Volunteer #2: Your job will be to analyze all of the photos uploaded to Facebook in a day. Unfortunately, there’s no variable speed setting available with this one, but on the flip side you only have to look at still pictures of that fraternity toga party, while Volunteer #1 will have to slog through 12 minutes of poorly-lit, out-of-focus video with screams, loud music, and slurred speech audio to go along with it. Again, categorize them and note the various reactions. To simplify the task, animal pictures can be grouped into cats, dogs, and others. You’ll also need a keen eye, as I need to know how many of these photos have been faked, stolen, or present inaccurate information. If you take about five seconds for each, then for the 350 million photos uploaded to Facebook on that day, I estimate the task will take about 55 years.
Volunteer #3: You’ll need to enjoy reading for this one, as your job will be to read all the posts to Facebook on a single day. This one may seem a bit overwhelming at first, given that 1.91 billion people or so use Facebook every day, but remember, a lot of them are just posting pictures, and Volunteer #2 has them covered. It’s hard to give you an idea of how much time this will take, as every source I check seems to be relying on statistics from 2017, but if you’re handy with a calculator you can do estimates yourself from the following figures -- every minute there are about 317,000 status updates and 510,000 comments posted. Ok, I’ll go ahead and do the math for you. That’s 827,000 status updates and comments per minute, times 1,440 minutes in a day, meaning the most you’ll have to scan is about 1.2 billion items for that day. It’s really not so bad when you consider how many comments are limited to one-word entries like “prayers” or “cool” and so many more are GIFs of Steve Carell from “The Office” saying something profound. If you’ve taken the Evelyn Wood speed-reading course, you should be able to rip through this one in no time. If you average five seconds an item, it should only take about 190 years to read a day’s worth. That’s why a speed-reading course could come in handy.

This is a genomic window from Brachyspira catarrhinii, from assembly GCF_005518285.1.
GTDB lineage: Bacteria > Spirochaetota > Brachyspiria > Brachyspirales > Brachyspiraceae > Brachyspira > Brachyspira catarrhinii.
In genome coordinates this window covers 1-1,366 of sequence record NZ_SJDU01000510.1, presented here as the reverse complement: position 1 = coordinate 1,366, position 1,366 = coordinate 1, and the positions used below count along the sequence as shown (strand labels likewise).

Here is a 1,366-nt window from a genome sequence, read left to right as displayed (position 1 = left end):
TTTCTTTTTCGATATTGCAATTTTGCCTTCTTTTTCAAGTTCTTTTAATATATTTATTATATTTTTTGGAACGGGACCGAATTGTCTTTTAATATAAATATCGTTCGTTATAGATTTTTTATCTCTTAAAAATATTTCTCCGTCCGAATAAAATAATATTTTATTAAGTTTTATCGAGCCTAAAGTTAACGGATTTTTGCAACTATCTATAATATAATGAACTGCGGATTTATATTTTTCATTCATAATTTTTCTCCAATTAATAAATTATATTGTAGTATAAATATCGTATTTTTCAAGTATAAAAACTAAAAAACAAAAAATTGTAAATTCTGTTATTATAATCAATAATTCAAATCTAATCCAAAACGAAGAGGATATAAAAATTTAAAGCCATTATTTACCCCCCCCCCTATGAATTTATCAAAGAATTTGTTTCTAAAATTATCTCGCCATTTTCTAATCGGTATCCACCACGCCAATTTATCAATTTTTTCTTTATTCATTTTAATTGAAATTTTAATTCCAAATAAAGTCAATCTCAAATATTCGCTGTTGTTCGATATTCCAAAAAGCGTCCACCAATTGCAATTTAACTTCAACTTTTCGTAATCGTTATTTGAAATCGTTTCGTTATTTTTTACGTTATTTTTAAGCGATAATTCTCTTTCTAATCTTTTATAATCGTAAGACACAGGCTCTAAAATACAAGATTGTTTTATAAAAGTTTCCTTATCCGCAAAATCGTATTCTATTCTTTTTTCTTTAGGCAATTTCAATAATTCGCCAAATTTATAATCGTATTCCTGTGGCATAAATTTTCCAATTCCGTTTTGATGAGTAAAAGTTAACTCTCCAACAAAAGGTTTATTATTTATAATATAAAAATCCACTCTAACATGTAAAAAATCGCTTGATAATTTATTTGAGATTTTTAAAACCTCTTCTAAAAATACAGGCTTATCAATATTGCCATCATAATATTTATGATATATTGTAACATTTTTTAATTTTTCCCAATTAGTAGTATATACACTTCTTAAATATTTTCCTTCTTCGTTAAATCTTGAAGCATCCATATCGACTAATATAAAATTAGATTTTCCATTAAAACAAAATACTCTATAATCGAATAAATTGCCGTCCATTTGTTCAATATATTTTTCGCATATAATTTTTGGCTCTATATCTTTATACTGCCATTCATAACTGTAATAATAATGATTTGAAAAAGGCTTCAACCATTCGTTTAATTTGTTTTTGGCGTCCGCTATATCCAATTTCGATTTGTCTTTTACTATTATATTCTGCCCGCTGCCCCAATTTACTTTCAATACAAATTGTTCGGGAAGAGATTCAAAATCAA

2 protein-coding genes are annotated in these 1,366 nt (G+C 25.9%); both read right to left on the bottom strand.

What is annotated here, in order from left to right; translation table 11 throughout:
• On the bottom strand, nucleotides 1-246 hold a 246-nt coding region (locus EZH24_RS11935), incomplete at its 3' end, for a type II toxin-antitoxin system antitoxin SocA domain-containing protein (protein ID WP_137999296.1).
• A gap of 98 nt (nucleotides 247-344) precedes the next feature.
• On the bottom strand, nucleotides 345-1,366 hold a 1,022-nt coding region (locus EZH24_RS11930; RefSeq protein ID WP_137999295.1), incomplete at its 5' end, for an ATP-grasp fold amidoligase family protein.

Volunteer #4: Scanning a day’s worth of tweets on Twitter is the job of this volunteer. Frankly, I’m getting tired of math. There are about 500 million tweets posted every day. Suffice it to say, it’s probably another significant commitment of time to review them all, but remember, you’ll get that 8x10 glossy of me winning the Pulitzer.
I’d really like to include WhatsApp, Instagram, WeChat, TikTok, Douyin (China’s version of TikTok), Snapchat, Pinterest, Reddit, and a whole lot more, but I do work for the Timberjay, not the New York Times. There’s only so much one man and a few volunteers can do.
If you’re interested in volunteering for one of these jobs, let me know, though please avoid using social media to contact me – my Facebook, Instagram, and Twitter feeds are already too jammed with stuff, and I might miss it. Once I have all four volunteers, I’ll pick the day you’ll review, and then I’ll be cryogenically frozen until your research is complete. Once I’m unthawed and back in writing form, I’ll take your research and write the article, and with any luck I’ll be able to hand that 8x10 Pulitzer glossy to one of your grandchildren.
And if all that goes as planned, then I’ll be looking for more folks to help me with a “year in the life of social media” review. By then, I do hope to finally have that expense account so that you don’t have to volunteer. Hope springs eternal.